Trump enjoys watching his subordinates compete for his approval. Many of the rumors are fueled by Trump himself because he complains to aides and friends about other staffers, or muses about who might make good replacements.

“I like conflict. I like having two people with different points of view,” Trump said last week, rapping his fists toward one another to simulate a clash. “I like watching it, I like seeing it, and I think it’s the best way to go.” 

Shulkin, meanwhile, is facing mounting trouble after The Washington Post first reported that he and his wife took a sightseeing-filled trip to Europe on taxpayer funds, including watching tennis at Wimbledon. Shulkin is now facing an insurrection at his own agency, with tensions so high that an armed guard stands outside his office.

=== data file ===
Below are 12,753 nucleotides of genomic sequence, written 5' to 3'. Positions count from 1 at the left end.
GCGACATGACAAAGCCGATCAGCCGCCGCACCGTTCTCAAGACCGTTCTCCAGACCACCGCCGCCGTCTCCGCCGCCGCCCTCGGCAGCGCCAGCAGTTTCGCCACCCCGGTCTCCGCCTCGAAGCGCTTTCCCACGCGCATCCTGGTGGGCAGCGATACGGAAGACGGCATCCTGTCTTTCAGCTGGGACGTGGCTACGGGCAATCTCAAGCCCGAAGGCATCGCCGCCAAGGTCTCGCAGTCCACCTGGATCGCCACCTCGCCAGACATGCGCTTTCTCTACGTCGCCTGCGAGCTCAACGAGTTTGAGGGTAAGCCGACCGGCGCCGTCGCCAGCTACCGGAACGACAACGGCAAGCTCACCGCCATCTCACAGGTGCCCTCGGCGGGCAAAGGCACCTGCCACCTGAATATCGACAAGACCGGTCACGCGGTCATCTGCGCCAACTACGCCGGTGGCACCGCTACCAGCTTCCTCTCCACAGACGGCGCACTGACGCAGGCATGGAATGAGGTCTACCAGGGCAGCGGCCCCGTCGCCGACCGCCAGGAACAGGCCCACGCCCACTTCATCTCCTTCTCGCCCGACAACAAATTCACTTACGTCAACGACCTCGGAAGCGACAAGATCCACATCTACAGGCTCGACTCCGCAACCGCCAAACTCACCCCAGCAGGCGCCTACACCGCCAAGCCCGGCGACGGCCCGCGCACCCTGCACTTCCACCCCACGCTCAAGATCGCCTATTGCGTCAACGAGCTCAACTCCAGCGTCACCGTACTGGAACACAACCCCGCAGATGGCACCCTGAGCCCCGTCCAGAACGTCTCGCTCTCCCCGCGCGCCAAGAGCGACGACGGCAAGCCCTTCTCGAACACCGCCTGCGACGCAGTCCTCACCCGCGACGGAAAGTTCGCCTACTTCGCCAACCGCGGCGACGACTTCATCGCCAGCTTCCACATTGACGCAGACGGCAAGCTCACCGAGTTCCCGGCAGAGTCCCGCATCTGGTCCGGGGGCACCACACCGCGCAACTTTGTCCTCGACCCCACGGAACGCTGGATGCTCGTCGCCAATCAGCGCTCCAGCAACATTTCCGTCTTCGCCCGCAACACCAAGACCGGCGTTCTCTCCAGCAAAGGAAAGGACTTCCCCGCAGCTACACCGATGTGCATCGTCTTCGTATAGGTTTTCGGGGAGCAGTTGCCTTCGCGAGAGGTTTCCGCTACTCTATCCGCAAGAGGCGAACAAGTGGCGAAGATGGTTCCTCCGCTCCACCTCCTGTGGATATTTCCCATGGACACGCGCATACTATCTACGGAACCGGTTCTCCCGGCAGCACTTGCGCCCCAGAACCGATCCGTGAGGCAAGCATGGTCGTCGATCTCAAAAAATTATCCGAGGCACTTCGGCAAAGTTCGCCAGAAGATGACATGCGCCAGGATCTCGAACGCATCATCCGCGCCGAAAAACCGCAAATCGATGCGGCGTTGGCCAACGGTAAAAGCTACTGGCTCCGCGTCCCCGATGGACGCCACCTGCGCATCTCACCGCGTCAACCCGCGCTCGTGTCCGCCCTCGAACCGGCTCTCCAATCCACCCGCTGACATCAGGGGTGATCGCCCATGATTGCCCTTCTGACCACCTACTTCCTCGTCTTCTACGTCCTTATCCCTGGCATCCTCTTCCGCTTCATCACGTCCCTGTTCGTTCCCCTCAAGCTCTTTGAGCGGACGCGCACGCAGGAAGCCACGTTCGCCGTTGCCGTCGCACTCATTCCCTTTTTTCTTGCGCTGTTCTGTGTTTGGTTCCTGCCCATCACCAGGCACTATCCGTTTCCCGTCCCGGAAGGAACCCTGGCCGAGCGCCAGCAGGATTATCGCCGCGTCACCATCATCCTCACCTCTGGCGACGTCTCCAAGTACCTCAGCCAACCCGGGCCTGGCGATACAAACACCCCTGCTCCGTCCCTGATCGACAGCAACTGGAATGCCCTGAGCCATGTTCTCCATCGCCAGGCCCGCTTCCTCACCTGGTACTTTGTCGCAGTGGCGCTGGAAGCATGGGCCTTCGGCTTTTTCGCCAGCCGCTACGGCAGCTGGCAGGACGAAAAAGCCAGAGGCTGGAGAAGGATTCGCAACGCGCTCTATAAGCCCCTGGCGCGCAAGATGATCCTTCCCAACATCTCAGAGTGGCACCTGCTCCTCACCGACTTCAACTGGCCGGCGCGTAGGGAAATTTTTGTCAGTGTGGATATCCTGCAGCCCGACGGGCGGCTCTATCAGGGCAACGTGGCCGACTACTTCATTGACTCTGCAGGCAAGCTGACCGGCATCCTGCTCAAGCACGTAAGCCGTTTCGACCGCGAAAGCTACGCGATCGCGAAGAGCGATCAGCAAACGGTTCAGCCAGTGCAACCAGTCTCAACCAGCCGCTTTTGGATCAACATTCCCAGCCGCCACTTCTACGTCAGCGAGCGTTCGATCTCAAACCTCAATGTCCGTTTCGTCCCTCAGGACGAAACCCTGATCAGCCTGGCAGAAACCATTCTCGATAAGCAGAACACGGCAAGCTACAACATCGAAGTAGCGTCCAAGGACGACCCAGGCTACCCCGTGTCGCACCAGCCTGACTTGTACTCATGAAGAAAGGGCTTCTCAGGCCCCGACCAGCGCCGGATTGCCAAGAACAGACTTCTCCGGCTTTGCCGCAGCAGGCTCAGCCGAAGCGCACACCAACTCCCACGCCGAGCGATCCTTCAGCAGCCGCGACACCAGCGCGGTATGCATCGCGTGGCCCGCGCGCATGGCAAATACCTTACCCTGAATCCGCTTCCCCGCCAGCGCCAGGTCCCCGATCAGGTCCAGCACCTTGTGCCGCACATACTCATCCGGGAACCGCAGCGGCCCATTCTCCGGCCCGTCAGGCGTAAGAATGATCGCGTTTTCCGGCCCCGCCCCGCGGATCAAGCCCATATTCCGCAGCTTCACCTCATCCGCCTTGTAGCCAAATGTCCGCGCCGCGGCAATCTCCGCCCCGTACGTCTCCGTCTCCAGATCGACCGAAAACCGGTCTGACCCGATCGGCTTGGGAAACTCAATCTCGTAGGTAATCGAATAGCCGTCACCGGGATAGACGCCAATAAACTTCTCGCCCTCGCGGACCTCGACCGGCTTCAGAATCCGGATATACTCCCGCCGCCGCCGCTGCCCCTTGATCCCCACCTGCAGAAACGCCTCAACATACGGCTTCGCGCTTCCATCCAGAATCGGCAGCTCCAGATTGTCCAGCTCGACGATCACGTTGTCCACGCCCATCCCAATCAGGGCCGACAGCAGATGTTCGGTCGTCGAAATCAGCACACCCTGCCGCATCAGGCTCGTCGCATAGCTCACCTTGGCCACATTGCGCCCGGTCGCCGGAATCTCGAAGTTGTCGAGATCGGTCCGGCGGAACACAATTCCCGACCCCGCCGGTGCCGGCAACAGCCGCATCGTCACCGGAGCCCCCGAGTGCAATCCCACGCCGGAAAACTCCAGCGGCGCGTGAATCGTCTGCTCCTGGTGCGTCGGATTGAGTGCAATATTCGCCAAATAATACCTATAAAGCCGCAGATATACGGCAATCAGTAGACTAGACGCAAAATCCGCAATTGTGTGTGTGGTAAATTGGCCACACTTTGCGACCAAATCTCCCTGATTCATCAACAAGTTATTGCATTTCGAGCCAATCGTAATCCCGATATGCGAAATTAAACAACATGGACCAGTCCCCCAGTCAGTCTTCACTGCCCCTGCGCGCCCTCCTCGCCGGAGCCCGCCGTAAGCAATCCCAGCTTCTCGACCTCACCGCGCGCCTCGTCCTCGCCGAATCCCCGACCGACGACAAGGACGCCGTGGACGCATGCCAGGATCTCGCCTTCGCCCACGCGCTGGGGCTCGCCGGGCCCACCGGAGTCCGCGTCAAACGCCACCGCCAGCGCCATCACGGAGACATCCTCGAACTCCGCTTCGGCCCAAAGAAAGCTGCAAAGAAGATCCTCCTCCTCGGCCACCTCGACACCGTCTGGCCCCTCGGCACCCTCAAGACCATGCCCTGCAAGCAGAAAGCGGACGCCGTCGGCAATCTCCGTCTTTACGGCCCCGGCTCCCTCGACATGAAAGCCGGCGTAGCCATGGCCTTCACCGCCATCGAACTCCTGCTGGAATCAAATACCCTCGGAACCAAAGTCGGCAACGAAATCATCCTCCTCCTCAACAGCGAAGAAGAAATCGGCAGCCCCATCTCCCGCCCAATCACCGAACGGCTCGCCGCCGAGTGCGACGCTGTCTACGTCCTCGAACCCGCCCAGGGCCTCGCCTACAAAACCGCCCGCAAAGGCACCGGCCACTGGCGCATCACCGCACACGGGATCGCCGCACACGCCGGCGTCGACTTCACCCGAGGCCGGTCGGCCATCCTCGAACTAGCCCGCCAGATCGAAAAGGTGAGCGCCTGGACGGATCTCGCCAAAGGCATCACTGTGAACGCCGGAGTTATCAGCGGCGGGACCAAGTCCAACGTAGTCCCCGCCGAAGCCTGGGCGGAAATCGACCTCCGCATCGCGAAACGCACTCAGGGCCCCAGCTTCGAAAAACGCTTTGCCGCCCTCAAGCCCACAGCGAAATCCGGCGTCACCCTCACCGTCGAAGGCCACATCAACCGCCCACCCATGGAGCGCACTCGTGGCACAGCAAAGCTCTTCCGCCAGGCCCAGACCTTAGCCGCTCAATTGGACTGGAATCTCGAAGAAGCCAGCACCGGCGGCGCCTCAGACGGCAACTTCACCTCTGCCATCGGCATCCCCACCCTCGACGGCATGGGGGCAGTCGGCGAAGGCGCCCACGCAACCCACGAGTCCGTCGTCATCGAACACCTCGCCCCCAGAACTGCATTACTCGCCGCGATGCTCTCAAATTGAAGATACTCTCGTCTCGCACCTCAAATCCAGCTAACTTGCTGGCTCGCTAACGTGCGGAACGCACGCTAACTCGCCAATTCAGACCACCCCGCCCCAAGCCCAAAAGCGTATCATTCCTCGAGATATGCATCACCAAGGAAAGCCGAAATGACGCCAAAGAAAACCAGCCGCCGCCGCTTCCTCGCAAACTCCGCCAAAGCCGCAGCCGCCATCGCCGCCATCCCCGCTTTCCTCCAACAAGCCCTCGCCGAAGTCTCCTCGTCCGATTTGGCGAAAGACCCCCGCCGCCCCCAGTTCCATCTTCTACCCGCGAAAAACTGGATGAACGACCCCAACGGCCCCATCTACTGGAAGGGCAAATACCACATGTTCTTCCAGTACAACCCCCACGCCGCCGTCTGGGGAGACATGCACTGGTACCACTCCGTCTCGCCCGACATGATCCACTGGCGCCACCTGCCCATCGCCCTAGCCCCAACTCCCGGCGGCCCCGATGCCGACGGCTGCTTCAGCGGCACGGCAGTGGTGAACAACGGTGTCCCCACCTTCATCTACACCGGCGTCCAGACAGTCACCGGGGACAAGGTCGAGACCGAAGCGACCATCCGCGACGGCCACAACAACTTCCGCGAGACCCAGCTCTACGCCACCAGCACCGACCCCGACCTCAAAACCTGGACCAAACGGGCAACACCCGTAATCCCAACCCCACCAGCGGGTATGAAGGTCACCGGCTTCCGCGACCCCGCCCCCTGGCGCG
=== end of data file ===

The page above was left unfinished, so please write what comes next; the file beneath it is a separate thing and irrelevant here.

Another episode haunting Shulkin was a trip to the Invictus Games in Canada last September with first lady Melania Trump’s entourage. Shulkin fought with East Wing aides over his request that his wife accompany him on the trip because he was eager for her to meet Prince Harry of Wales, who founded the games, according to multiple officials familiar with the dispute.

The first lady’s office explained there was not room on the plane for Shulkin’s wife, and officials said the secretary was unpleasant during the trip.

Shulkin said in an email sent by a spokeswoman: “These allegations are simply untrue. I was honored to attend the Invictus Games with the First Lady and understood fully when I was told that there wasn’t any more room for guests to attend.”

A leading contender to replace Shulkin is Pete Hegseth, an Iraq War veteran and Fox News personality who is a conservative voice on veterans policy, officials said.

White House officials said there are several reasons Trump has not axed Cabinet members with whom he has grown disenchanted: the absence of consensus picks to replace them; concern that their nominated successors may not get confirmed in the divided Senate; and reluctance to pick allied senators or House members for fear of losing Republican seats in special elections, as happened last year in Alabama.